Even from a young age, I loved and I think many of us love, being with other people and being in community. As an adult I sought out living at meditation centers. So it’s not that we’re stuck in a particular style of culture. We can migrate towards and naturally manifest the different ways we want to live, that is a beautiful thing.
It’s our conditioning here and that is so interesting. From the time we’re in the womb to about 8 years of age, according to modern western research, our core personality traits are being established. I think in the beginning of western psychology with people like Freud who might have been very bright but a bit wacky and came up with some weird theories, some of them illuminated important things and others were just way off, and it wasn’t peer reviewed science, it was just more theory, so for a while psychology was looked down upon by more objective material scientists.
In the last 50 years that has changed a lot. We have a lot of peer reviewed studies that tell us not only about the psychology, but the physiology, the traits, the intergenerational trauma. The understanding of trauma itself is huge, that we can have traumatic events in our lives and the way our nervous system responds to that and internalizes that. Then it can get triggered and come up in different moments and environments. Someone outside of us might not understand it at all, but we feel it very strongly. I personally have experience with this and I think we probably all have some degree of that in our lives.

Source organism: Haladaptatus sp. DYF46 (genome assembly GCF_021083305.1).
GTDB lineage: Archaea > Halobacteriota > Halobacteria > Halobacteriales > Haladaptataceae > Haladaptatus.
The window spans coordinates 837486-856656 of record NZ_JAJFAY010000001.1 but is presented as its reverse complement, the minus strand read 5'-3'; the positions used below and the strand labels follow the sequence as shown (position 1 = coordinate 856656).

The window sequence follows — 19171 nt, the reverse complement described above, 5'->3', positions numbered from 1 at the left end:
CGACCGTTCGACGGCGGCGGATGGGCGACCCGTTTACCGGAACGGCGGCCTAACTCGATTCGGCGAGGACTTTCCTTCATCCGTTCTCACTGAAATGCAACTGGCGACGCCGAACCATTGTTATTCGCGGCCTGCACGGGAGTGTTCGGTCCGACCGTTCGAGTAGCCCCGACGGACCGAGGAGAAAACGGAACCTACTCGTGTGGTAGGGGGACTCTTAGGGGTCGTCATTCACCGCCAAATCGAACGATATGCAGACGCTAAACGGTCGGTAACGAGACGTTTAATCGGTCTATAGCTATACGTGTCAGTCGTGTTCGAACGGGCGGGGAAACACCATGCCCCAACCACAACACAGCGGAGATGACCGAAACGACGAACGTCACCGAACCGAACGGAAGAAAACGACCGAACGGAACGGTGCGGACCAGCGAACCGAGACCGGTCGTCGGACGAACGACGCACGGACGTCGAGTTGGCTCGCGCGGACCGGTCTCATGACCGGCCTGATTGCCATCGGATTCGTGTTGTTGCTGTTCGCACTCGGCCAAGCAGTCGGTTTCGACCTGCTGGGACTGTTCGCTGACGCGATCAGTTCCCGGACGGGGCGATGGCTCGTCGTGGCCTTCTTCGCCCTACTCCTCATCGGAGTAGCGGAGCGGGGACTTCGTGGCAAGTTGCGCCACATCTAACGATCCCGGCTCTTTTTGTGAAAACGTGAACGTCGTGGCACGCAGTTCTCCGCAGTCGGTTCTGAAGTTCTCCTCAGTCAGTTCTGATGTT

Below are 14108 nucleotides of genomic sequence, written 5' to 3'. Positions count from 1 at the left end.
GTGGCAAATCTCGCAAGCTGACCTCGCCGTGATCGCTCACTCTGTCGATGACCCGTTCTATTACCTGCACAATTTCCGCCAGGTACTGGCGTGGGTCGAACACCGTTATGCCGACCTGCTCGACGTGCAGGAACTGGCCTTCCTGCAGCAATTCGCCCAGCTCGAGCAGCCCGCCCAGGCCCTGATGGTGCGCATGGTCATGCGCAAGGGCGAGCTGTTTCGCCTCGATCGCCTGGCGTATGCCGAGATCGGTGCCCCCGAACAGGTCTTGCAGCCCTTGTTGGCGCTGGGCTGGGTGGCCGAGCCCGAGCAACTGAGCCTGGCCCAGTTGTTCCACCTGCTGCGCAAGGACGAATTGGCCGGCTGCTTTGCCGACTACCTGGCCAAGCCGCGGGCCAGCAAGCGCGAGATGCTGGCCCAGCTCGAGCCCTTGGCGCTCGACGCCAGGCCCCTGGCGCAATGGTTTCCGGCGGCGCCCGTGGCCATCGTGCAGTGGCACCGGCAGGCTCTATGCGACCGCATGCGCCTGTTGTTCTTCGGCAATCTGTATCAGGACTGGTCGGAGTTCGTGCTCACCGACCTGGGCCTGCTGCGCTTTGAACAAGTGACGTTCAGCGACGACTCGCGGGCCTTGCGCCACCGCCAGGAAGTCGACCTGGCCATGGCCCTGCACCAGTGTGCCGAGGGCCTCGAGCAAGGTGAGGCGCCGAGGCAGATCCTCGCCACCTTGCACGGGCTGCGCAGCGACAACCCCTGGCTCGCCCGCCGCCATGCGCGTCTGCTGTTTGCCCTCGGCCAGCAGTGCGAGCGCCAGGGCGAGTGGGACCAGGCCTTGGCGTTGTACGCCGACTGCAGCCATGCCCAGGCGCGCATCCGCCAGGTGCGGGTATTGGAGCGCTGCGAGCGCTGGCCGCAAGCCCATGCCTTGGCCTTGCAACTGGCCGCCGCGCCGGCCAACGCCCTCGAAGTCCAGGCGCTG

So from that early age, 0 to 8, all of these traits or basic personality types and structure of the way our consciousness arises is set. However, that doesn’t mean that we can’t grow. That is not what I’m proposing. It’s just that at some point we don’t really get to rewrite the script about our conditioning. We get to work with it, ideally with artfulness and skill. It’s not what comes up, it’s how we work with it. That is the art of dharma and meditation and practice. It’s so important to remember.
It’s not that if we like chocolate suddenly we should like vanilla. It’s not to say that we don’t at times change our preferences but we don’t necessarily change our core conditioning, we just evolve in the way we work with that. So whether it is from trauma we’ve had at a younger age or cultural conditioning we received in the larger society, there is an aspect of us, of our personality, that is far out of our control to change.
That is kind of a scary thing to say, especially when we’re in the self realization or self actualization movement that we all are interested in through being meditators. The way I want to point this out is that this is not news to any of you, I’m guessing. More and more of us are meditating. When I was beginning to teach meditation 16-17 years ago, I was meeting a lot of people who had never practiced before. Now, it’s hard to find someone who hasn’t meditated. “Oh yes, Headspace, and I’ve actually got a couple of apps…”
So it’s not that we don’t have access to meditation, actually it is much more widespread, and I think that is a good thing, but like anything worthwhile in this life, we have to put in effort and heart to reap the rewards of something.
This blog post is part of an ongoing series. Stay tuned for Part 3!
Maitri For Our Time Part 1
Maitri For Our Time Part 2
Maitri For Our Time Part 3
Maitri For Our Time Part 4
Maitri For Our Time Part 5
Maitri For Our Time Part 6
Maitri For Our Time Part 7
Maitri For Our Time Part 8
Maitri For Our Time Part 9
Maitri For Our Time Part 10